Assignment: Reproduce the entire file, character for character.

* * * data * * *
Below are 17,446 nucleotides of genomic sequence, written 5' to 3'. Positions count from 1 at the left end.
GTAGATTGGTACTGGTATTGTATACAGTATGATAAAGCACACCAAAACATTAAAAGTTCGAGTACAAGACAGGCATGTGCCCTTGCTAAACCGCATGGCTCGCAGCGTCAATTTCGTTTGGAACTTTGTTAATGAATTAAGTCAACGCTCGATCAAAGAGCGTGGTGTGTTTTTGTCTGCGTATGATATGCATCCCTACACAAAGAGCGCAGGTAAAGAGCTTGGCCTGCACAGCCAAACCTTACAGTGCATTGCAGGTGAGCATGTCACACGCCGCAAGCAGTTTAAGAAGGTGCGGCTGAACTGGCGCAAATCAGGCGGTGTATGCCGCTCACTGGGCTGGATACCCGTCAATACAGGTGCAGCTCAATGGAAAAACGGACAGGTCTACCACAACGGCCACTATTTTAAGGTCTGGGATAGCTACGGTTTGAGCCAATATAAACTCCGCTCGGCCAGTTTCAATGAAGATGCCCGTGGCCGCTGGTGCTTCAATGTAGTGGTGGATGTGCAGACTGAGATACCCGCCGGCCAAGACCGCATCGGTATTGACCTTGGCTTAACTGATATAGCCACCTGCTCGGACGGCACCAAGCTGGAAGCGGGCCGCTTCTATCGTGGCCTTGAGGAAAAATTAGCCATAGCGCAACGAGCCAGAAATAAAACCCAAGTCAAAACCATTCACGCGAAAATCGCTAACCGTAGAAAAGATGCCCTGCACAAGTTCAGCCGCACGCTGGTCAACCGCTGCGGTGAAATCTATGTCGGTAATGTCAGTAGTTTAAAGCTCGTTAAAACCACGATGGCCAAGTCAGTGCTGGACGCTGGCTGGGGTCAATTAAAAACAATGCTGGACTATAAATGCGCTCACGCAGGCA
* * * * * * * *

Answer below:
Below are 17,446 nucleotides of genomic sequence, written 5' to 3'. Positions count from 1 at the left end.
GTAGATTGGTACTGGTATTGTATACAGTATGATAAAGCACACCAAAACATTAAAAGTTCGAGTACAAGACAGGCATGTGCCCTTGCTAAACCGCATGGCTCGCAGCGTCAATTTCGTTTGGAACTTTGTTAATGAATTAAGTCAACGCTCGATCAAAGAGCGTGGTGTGTTTTTGTCTGCGTATGATATGCATCCCTACACAAAGAGCGCAGGTAAAGAGCTTGGCCTGCACAGCCAAACCTTACAGTGCATTGCAGGTGAGCATGTCACACGCCGCAAGCAGTTTAAGAAGGTGCGGCTGAACTGGCGCAAATCAGGCGGTGTATGCCGCTCACTGGGCTGGATACCCGTCAATACAGGTGCAGCTCAATGGAAAAACGGACAGGTCTACCACAACGGCCACTATTTTAAGGTCTGGGATAGCTACGGTTTGAGCCAATATAAACTCCGCTCGGCCAGTTTCAATGAAGATGCCCGTGGCCGCTGGTGCTTCAATGTAGTGGTGGATGTGCAGACTGAGATACCCGCCGGCCAAGACCGCATCGGTATTGACCTTGGCTTAACTGATATAGCCACCTGCTCGGACGGCACCAAGCTGGAAGCGGGCCGCTTCTATCGTGGCCTTGAGGAAAAATTAGCCATAGCGCAACGAGCCAGAAATAAAACCCAAGTCAAAACCATTCACGCGAAAATCGCTAACCGTAGAAAAGATGCCCTGCACAAGTTCAGCCGCACGCTGGTCAACCGCTGCGGTGAAATCTATGTCGGTAATGTCAGTAGTTTAAAGCTCGTTAAAACCACGATGGCCAAGTCAGTGCTGGACGCTGGCTGGGGTCAATTAAAAACAATGCTGGACTATAAATGCGCTCACGCAGGCA